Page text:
It was about 0100. Suddenly, there was a low drone from the east. Cigarette butts went underfoot. A plane passed overhead. An Aldis lamp winked, was answered. The plane circled, eased down. Four flares marked the corner of the field. There was no flare path. A C-47 topped the trees at the field edge, felt for the ground, found it. It was followed by another and another. Several more.

  The medics gently unloaded men who had been badly hurt during the Cochran raid behind Jap lines. The cigarettes glowed again. The planes taxied to the far end of the field, went off. Home? Hell, no. Back for another load. Spectacular? Routine.
  There was another good day, this one for a group of medium bombers, working with Air Vice Marshal Sir John Baldwin's 3rd Tactical Air Force.
  The target was a tricky one. Here was one town, held by British troops. Less than 1,000 yards away was a heavy concentration of Japs. The Japs were to be removed. The bomb line was a road, mid-between the two forces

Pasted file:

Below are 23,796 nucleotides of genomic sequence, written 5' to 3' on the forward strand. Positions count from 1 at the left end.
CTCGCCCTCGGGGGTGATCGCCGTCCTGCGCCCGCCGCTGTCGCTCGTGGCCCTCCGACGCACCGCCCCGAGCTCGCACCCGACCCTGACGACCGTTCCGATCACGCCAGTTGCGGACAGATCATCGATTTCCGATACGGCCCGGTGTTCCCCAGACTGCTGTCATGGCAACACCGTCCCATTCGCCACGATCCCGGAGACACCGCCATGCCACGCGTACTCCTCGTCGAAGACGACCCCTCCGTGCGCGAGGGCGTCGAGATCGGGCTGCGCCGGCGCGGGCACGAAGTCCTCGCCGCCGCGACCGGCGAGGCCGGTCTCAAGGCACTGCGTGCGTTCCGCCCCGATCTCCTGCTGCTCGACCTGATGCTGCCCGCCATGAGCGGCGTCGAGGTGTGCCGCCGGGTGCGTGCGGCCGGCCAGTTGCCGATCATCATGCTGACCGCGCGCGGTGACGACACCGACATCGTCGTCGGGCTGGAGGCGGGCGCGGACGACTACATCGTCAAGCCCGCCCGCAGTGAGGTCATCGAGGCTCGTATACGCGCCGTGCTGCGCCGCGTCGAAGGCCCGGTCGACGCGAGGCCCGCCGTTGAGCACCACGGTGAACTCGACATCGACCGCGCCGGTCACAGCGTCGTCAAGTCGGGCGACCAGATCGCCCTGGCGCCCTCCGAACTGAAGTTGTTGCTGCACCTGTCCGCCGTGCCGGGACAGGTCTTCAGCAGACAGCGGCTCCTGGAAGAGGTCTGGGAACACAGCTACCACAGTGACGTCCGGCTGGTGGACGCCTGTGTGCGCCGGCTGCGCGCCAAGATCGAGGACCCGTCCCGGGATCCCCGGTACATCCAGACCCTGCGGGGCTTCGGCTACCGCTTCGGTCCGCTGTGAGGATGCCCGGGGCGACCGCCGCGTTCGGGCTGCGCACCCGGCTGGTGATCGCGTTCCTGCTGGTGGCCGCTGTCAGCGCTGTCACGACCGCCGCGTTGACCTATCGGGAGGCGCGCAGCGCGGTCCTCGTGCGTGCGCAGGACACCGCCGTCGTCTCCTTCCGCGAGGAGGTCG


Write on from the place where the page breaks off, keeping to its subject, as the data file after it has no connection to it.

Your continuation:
The B-25's barreled up toward Imphal. The formation was so tight that from the waist of one ship you could tell the color of the gunner's hair in the aircraft on your wing. Lip reading was practiced at 10,000 feet.
  Ten minutes off the target, the clouds broke. The squadron leader passed over the target, deliberately circled to make sure doubly sure. There must be no slip, no misidentification.
  There wasn't. From the leading element, 24 bombs were away. Twent-three strung down the main street of the target area. One missed. By about 50 feet. The Japs were removed.

  Until the B-29's were turned loose, the kids in one group of heavy bombers based in India were flying the longest missions, anywhere, India to Rangoon, to Bangkok and beyond.
  One day, up over northern Burma, the weather closed in and they couldn't see very much. The target was small. From the air pictures it looked the size of a G.I. six-holer. The bombardier from Brooklyn cursed and mumbled. They struck a cloud rift, went in for a bomb run. The bombardier missed the target, spread his bombs in an acre of jungle and blew up a gasoline dump which the Japs thought they had hidden.
  There was a fighter squadron, commanded by a burly Kansas boy, Maj. Verl Luehring. They flew the P-38's and devised strange and wonderful ways to kill Japs.